37 “Then the righteous will answer Him, saying, ‘Lord, when did we see You hungry and feed You, or thirsty and give You drink? 38 When did we see You a stranger and take You in, or naked and clothe You? 39 Or when did we see You sick, or in prison, and come to You?’ 40 And the King will answer and say to them, ‘Assuredly, I say to you, inasmuch as you did it to one of the least of these My brethren, you did it to Me.’

    this time it was a single word in verse 40 that struck me. inasmuch as you did it to ONE of the least of these…

    if we would give ear to His voice and let it become more familar to us than anything in this world, we can’t really go wrong. Do we, in our own strength and with our finite minds try to come up with all the ways in which WE will solve the problem of poverty or do we trust the living God, the creator, who knows every detail of every human life to just show us the next step as we walk in obedience.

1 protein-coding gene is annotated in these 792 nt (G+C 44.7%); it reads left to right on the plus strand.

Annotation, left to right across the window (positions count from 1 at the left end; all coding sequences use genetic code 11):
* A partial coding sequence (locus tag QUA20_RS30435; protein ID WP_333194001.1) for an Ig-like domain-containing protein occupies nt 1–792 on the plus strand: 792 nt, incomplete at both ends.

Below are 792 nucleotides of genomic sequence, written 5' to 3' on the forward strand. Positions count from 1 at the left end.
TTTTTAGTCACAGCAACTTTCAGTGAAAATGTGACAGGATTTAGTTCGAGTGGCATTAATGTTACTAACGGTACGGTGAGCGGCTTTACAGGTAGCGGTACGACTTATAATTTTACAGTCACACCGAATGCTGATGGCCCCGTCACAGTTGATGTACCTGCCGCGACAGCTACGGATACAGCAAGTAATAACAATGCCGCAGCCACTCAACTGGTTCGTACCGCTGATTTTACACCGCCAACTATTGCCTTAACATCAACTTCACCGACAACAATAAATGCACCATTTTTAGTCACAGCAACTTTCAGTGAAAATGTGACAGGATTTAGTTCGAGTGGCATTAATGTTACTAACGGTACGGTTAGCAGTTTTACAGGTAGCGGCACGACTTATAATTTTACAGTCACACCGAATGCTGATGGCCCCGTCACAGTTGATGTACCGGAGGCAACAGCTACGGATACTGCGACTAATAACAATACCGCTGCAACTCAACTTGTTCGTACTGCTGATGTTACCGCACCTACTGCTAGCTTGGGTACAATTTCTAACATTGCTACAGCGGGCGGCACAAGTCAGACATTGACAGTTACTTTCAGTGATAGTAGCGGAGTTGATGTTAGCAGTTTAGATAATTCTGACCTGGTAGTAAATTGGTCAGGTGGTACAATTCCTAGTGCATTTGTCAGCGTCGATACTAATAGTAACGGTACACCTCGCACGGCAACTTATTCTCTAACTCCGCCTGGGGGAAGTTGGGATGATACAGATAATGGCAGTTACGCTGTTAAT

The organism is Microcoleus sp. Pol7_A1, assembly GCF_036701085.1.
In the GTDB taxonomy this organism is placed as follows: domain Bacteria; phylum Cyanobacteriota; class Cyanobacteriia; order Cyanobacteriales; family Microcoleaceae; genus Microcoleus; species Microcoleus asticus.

maybe none of this had anything to do with what you were talking about, but nevertheless, that’s my piece.